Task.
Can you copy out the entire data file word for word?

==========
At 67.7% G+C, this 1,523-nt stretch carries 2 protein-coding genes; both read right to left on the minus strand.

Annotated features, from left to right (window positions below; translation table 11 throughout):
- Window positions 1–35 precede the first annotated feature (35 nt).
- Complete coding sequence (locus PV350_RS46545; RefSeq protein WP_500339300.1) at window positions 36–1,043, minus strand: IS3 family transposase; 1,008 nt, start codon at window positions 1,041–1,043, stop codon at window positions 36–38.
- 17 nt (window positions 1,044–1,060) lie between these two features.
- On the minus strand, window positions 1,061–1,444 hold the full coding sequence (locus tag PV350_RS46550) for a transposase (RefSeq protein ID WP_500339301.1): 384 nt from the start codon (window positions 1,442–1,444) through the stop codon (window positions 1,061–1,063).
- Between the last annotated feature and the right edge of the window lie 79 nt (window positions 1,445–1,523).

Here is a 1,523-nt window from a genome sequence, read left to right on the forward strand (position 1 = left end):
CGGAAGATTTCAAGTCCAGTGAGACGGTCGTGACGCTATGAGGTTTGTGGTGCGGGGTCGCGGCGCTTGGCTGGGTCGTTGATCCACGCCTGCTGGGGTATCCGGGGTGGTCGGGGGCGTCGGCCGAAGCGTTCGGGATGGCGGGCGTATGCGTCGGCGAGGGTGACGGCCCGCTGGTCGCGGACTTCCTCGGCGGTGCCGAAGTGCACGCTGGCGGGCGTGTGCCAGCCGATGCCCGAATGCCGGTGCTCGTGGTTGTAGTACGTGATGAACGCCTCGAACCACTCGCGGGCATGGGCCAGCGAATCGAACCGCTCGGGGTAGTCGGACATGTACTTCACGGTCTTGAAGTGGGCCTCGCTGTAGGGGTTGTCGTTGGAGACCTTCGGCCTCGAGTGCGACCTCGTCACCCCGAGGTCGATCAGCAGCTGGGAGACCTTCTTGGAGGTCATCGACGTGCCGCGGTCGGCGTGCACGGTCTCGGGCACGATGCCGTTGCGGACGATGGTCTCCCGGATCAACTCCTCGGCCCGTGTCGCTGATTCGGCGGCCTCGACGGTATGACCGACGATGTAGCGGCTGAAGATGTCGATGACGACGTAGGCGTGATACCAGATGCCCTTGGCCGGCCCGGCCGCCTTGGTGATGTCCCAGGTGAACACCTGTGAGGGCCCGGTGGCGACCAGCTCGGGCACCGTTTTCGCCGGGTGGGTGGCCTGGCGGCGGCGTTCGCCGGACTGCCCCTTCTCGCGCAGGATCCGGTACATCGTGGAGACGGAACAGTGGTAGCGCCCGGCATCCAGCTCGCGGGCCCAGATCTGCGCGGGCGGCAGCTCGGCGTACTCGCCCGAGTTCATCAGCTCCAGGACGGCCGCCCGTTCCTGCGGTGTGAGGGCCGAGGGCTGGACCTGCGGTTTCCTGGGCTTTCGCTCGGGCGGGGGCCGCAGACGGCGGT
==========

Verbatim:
At 67.7% G+C, this 1,523-nt stretch carries 2 protein-coding genes; both read right to left on the minus strand.

Annotated features, from left to right (window positions below; translation table 11 throughout):
- Window positions 1–35 precede the first annotated feature (35 nt).
- Complete coding sequence (locus PV350_RS46545; RefSeq protein WP_500339300.1) at window positions 36–1,043, minus strand: IS3 family transposase; 1,008 nt, start codon at window positions 1,041–1,043, stop codon at window positions 36–38.
- 17 nt (window positions 1,044–1,060) lie between these two features.
- On the minus strand, window positions 1,061–1,444 hold the full coding sequence (locus tag PV350_RS46550) for a transposase (RefSeq protein ID WP_500339301.1): 384 nt from the start codon (window positions 1,442–1,444) through the stop codon (window positions 1,061–1,063).
- Between the last annotated feature and the right edge of the window lie 79 nt (window positions 1,445–1,523).

Here is a 1,523-nt window from a genome sequence, read left to right on the forward strand (position 1 = left end):
CGGAAGATTTCAAGTCCAGTGAGACGGTCGTGACGCTATGAGGTTTGTGGTGCGGGGTCGCGGCGCTTGGCTGGGTCGTTGATCCACGCCTGCTGGGGTATCCGGGGTGGTCGGGGGCGTCGGCCGAAGCGTTCGGGATGGCGGGCGTATGCGTCGGCGAGGGTGACGGCCCGCTGGTCGCGGACTTCCTCGGCGGTGCCGAAGTGCACGCTGGCGGGCGTGTGCCAGCCGATGCCCGAATGCCGGTGCTCGTGGTTGTAGTACGTGATGAACGCCTCGAACCACTCGCGGGCATGGGCCAGCGAATCGAACCGCTCGGGGTAGTCGGACATGTACTTCACGGTCTTGAAGTGGGCCTCGCTGTAGGGGTTGTCGTTGGAGACCTTCGGCCTCGAGTGCGACCTCGTCACCCCGAGGTCGATCAGCAGCTGGGAGACCTTCTTGGAGGTCATCGACGTGCCGCGGTCGGCGTGCACGGTCTCGGGCACGATGCCGTTGCGGACGATGGTCTCCCGGATCAACTCCTCGGCCCGTGTCGCTGATTCGGCGGCCTCGACGGTATGACCGACGATGTAGCGGCTGAAGATGTCGATGACGACGTAGGCGTGATACCAGATGCCCTTGGCCGGCCCGGCCGCCTTGGTGATGTCCCAGGTGAACACCTGTGAGGGCCCGGTGGCGACCAGCTCGGGCACCGTTTTCGCCGGGTGGGTGGCCTGGCGGCGGCGTTCGCCGGACTGCCCCTTCTCGCGCAGGATCCGGTACATCGTGGAGACGGAACAGTGGTAGCGCCCGGCATCCAGCTCGCGGGCCCAGATCTGCGCGGGCGGCAGCTCGGCGTACTCGCCCGAGTTCATCAGCTCCAGGACGGCCGCCCGTTCCTGCGGTGTGAGGGCCGAGGGCTGGACCTGCGGTTTCCTGGGCTTTCGCTCGGGCGGGGGCCGCAGACGGCGGT